Friday, 6 July 2018

The mysterious life of a Guillemot field worker

In 1972 Tim Birkhead (now a professor at Sheffield University) came to Skomer to study the Guillemots (Uria aalge) for his doctoral studies. Back then the Guillemot population on Skomer had declined dramatically from around 100,000 pairs in the 1930s to just 2,000 pairs in the 1970s (likely due to oil spills during WWII). Tim initially set out to understand the dynamics of the declining Guillemot population on Skomer.

Each year a Guillemot field worker arrives on Skomer in April to continue the project. These elusive creatures spend most of their time at the Amos in the company of around 2,500 Guillemots. The season begins with re-sighting of individually colour ringed Guillemots to enable estimates of annual survival. Then as breeding pairs start to form, a sample of around 100 breeding sites are mapped and their progress monitored throughout the season. This includes recording the timing of egg laying, chick hatching, fledging and breeding success.

A Guillemot with Sand Eel
Now over 40 years later, and what started as a three year doctoral study has become an incredibly valuable long-term monitoring project. The Guillemot population on Skomer is now around 25,000 individuals and the main aims of the project are: 1) to understand the population biology of Guillemots and, 2) to provide a robust monitoring system to document population changes.

A Guillemot field worker in her natural habitat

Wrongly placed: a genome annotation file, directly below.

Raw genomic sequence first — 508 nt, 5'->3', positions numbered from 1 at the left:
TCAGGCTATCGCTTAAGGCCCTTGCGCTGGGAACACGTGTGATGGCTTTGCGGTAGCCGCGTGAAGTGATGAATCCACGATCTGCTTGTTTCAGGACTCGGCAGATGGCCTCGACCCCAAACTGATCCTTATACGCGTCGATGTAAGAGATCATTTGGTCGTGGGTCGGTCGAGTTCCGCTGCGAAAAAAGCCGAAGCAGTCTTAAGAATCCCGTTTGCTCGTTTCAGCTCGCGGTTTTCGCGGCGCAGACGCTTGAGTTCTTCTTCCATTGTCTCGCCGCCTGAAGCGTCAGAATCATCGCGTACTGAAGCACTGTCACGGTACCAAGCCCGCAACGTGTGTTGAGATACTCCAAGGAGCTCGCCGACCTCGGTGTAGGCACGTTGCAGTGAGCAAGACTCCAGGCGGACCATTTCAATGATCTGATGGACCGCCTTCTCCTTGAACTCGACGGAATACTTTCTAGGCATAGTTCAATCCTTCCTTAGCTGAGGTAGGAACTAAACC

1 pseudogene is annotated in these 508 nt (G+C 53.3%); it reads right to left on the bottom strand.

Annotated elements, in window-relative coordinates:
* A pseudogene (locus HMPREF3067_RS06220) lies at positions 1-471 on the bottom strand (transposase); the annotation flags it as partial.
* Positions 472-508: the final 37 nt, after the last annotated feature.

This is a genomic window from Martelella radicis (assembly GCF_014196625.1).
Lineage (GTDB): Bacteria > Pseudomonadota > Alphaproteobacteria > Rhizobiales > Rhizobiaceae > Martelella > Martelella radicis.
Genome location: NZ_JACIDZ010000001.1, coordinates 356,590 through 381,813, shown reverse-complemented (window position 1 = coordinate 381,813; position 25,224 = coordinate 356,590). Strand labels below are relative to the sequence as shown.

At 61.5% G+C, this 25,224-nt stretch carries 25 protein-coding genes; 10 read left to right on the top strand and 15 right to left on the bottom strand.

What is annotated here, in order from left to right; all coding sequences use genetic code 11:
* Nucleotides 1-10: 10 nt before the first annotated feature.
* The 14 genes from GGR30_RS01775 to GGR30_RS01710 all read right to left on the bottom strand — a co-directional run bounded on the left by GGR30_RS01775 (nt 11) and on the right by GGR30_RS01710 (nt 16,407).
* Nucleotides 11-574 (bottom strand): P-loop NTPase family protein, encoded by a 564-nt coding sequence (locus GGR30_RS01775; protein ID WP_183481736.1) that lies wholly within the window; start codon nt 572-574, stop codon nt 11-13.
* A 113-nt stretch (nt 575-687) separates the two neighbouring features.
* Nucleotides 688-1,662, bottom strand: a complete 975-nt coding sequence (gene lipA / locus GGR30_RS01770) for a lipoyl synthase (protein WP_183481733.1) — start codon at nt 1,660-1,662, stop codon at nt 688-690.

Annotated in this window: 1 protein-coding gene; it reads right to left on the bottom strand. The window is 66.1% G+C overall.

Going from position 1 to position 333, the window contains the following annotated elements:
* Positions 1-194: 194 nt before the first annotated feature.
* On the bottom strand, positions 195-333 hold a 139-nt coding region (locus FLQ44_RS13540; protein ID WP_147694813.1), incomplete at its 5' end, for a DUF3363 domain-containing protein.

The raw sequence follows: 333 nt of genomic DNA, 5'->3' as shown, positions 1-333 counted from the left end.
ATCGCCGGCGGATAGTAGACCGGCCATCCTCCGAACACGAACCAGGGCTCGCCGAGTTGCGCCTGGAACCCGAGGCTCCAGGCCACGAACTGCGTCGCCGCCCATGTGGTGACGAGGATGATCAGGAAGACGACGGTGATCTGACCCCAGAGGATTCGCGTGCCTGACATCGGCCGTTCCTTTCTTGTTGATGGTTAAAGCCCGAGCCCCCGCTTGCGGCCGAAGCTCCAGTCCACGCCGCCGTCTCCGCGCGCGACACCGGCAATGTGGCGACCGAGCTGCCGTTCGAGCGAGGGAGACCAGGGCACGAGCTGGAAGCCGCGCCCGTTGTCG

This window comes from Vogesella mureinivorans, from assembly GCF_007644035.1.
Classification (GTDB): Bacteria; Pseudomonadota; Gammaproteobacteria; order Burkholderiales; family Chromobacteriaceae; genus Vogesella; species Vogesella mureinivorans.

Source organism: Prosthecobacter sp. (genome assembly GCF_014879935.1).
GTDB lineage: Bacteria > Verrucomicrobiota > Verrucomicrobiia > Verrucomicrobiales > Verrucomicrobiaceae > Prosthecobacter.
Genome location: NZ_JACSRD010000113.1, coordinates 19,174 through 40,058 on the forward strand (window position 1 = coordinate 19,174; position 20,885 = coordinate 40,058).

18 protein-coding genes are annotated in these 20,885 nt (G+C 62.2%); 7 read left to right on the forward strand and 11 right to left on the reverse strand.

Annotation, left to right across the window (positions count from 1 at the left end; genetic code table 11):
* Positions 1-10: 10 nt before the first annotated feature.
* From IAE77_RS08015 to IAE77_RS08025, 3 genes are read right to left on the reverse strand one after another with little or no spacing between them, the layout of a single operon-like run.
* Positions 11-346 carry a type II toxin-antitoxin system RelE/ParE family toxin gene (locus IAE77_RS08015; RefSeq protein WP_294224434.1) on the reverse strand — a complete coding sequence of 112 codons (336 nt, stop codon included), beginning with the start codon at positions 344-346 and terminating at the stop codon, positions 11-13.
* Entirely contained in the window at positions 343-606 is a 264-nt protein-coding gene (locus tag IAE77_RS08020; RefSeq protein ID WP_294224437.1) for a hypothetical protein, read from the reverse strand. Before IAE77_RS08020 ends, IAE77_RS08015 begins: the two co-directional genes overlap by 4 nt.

Once the chicks have hatched their diet is recorded over a 13 day period by identifying fish in the adults’ bill before it is fed to a chick. The grand finale of the season occurs in late June and involves the arrival of Tim, his ringing team and lots of climbing gear. This means it’s time to abseil onto the Amos where we colour ring around 300 Guillemot chicks and collect fish samples.

The Guillemot colony at the Amos

This year was a slow start with fog, wind and rain but gradually the Guillemots arrived and faithfully returned to their respective breeding ledges. The first egg of the season was seen on 1st May. When drawing comparisons we use the median lay date as this is a more accurate representation of what’s going on. This year the median lay date was 11th May which is 6 days later than in 2017. Often the first egg is an outlier and tends to be lost, however, this year it survived to yield the first chick which was seen on 31st May. The median hatch date was 13th June which is 7 days later than in 2017. In comparison to last year, chicks were fed more sprat and but fewer sandeels and Gadids (cod). This is a promising finding as sprats are a much higher quality prey.

The ringing team

A Guillemot chick
Long-term studies, like the Guillemot project, are highly valuable because they enable us to study individuals throughout their lifetime (the oldest Guillemot in the study is 33 years old) and investigate questions that weren’t even considered when the project started. Importantly, long-term studies enable us to investigate how populations respond to change before the change has occurred so we get the full picture.

Unfortunately in 2014, the funding for this project was cut and it has since relied upon donations. To find out more and help secure the future of this invaluable study please visit:

By Hannah Meinertzhagen – Guillemot field worker

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